Letter From New York 03 30 15 Safely back in Delhi…

There is one thing I have learned from my times in India. The people drive with cheerful, careless, reckless abandon. After we left the guesthouse at the Indian Institute of Technology in Roorkee, I made sure my seat belt was tightly fastened. As we started down the long road to Delhi, I realized that more often than not we were on the wrong side of the road.

Drivers seem to feel that a steady use of the horn gives them both right of way and immunity. After watching death bear down on me at 60 kilometers an hour once too often, I surrendered to the experience and closed my eyes, saying a prayer and hoping to doze.

Once I opened my eyes to see us just avoiding rear-ending the car in front of us; another time to see us squeeze between two other vehicles on a two-lane road. I closed my eyes again and thought pleasant thoughts about arriving in one piece in Delhi.

We drove past ramshackle buildings that could never have been new and past new buildings that looked old before they were finished. In air-conditioned comfort, I looked out at the faces of people, many smiling in the wonderful way Indians have. Some looked intense but most seemed content, living in the world they did. A woman in a red and blue sari passed me, intent on getting where she was going with her burden of groceries in a bag.

I drifted off again and then, before I really knew it, I was at India Habitat Center, where I will be staying the next two nights before heading down to Jaipur.

An old friend surfaced this morning, via Facebook, and I am going to see if I can get to Goa to see him. I had thought he was living in Haridwar but it turns out he has not kept his Facebook profile up to date and is now in Goa.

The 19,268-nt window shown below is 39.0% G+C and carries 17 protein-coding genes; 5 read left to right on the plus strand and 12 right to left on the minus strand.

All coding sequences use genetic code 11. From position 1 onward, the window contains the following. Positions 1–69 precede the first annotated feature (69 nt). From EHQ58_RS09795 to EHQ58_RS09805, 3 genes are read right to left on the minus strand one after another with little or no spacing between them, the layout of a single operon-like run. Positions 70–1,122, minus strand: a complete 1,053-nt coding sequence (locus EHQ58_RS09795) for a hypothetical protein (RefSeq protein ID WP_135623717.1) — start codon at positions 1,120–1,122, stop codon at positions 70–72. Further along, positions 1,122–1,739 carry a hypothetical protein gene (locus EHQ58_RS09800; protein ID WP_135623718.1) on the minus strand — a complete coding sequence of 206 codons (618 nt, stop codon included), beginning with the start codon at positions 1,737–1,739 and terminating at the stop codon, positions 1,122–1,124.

Tonight, I will see if I can work that out.

At this very moment, much to my frustration, I am Internet challenged. While it says I am connected, no pages load so I have no connection to the greater world.

The Times of India this morning was bursting with reports about dissension in the AAP, a relatively new party that swept elections in Delhi in the last two months. Two of the founders of the party seemed to have been banished for “seditious” activities. Made American politics seem almost tame.

In Roorkee, I met an Australian named Jo, who now works at the University of Southampton in Britain and who has been on loan to IIT Roorkee for the last six months helping them revamp their administrative policies. She goes home tomorrow and is deeply sad after having become very attached to Roorkee and India.

She, Ron Eglash and I had a spirited conversation yesterday night about the differences between British and American politics at the given moment. She was fascinated and intrigued by the sharp differences right now between Republicans and Democrats. Her feeling is that Tories and Labour in the UK have become too similar though the advance of UKIP, a newish party that wants to pull away from Europe and which is gaining a surprising degree of popularity, frightens her. Jo’s opinion is that UKIP has a racist streak up its spine.

The Iranian talks are coming down to the wire and it may well be there will be no resolution though Iran still says it is “doable.” Tomorrow is the last day of the self-imposed deadline and negotiators seem willing to talk until 11:59:59 PM of March 31st.

The Times of India, which was left at my door at the guesthouse in Roorkee, also reported on the continuing Saudi airstrikes against Yemeni rebels.

It was actually cool when I left the guesthouse and I wore a sweater for the first time since being in India.

Now that I am safely back in Delhi, I look forward to the rest of my time in India. I am hoping I can find a way to Goa to see William, who has lived here since 1969. He was 19 when he arrived and has never really left.

I have plans tomorrow to do some Delhi shopping with my friend Raja and am going to put together a list of people for whom I would like to bring home something. It’s part of the fun of traveling, finding delights for friends and relatives.

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